About 100,000 people, equal to the population of the state’s fourth largest city, presently live in or adjacent to the CBD, an area of about two square miles. Although it is an economic development truism that residential development follows jobs, Center City’s employment remained weak. If not job growth, what made the difference? Four factors contributed: amenities, convenience, security, and price.

1. Amenities—Carlino and Saiz noted in their research report that as Americans with the highest levels of education became wealthier, their tastes ran increasingly to luxury goods and influenced how they allocated their time. Weekend vacations were popular, offering time spent at a new exhibit plus overnight at a nearby hotel and stops at favorite restaurants. What the authors call Central Recreation Districts (CRDs) are the magnets drawing moneyed people to the concentrations of amenities (these often coincide with Central Business Districts).

In Philadelphia, these amenities include the Pennsylvania Academy for the Fine Arts and the recently expanded Philadelphia Art Museum; the country’s oldest legitimate theatre (with the largest subscription list); the National Constitution Center; crew racing competitions and an expanded waterside trail along the Schuykill River. Other amenities include the  performance hall for the two principal orchestras; a half dozen local theatre companies and other venues for theatrical road companies; parks within ten minute walks of almost everyone and a large, award winning playground with a carousel used by visitors and residents.

The longstanding  requirement that, in city assisted projects, one per cent of construction costs must be devoted to art has produced hundreds of outdoor sculptures. There are also more than 2000 outdoor murals. The constantly changing scene for urban walkers and sidewalk diners is widely enjoyed.   In 2009,  Pew Research in a survey of visitors reported that 86% said Philadelphia was a ”good” or “excellent” place to enjoy arts and culture.

2. Convenience—The ultimate convenience is to reside within walking distance of jobs and preferred amenities( 40% of employed Center City residents walk to work). Urban walking has probably never been so popular as it is in the US today. Partly a product of the fitness movement, in cities it is benefitted by the abundance of things to see and do, experience opportunities. Walking to work is highly popular. Within a ten or 15 minute walk there exists the densest concentration of employment anywhere in the seven county region.  Walkers also include university students whose classrooms and residences are within and adjacent to Center City.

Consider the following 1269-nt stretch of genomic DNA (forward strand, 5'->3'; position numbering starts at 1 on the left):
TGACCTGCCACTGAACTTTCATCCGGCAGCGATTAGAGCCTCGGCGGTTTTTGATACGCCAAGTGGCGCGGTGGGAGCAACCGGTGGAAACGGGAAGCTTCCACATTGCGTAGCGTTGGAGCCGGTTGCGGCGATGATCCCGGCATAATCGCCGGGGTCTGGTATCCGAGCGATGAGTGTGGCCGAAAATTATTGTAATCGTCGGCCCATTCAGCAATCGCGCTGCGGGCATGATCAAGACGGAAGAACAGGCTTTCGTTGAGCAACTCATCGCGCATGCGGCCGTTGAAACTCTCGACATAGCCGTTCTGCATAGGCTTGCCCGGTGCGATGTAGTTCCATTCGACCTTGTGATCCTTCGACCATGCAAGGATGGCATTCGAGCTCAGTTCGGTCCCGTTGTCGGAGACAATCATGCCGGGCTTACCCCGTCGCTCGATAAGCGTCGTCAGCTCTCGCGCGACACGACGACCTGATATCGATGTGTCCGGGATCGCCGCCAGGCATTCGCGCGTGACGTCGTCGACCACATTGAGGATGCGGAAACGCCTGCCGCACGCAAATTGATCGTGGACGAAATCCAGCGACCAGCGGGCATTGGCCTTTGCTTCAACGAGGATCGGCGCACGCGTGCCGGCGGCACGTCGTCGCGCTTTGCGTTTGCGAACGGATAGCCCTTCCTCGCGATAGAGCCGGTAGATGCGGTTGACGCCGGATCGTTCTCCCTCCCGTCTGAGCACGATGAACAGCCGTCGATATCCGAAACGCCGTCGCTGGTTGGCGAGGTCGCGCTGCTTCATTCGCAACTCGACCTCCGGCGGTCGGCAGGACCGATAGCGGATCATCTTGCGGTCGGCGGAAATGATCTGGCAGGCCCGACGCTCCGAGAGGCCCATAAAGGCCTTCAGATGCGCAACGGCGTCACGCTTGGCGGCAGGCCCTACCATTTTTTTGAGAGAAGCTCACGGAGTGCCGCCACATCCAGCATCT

3. Security— Jane Jacobs and  William H (Holly) White preached that lots of other people nearby offer greater reassurance than walking police. How to attract crowds? Part of the Philadelphia strategy involved a substantial investment in increased illumination, substituting brighter lights on 16 foot standards on sidewalks replacing  the towering street lights common in many centers. The explosion of sidewalk dining referenced above was among the  reassuring factors generating more pedestrians. Sidewalks are busy day and night because work places, recreation places and residential places, each with different pedestrian cycles, are mixed.

4. Price—Although Center City has multi-million dollar luxury flats and duplexes,rents and prices have remained relatively moderate there and in adjacent, walkable neighborhoods.  Middle class empty nesters can pick up a pied-a-terre or trade in the suburban home at a reasonable exchange. Many of the large, nineteenth century homes are now collections of rental flats, so there remains ample accommodation for students and others of modest means.

“A city like Philadelphia with so many low indicators in 1970…would have declined further were it not an attractive city,” Saiz says. Overall, Philadelphia’s population seems to have stabilized and the growth has been closest to the amenity concentrations.

A Great Place to Visit Is a Great Place to Live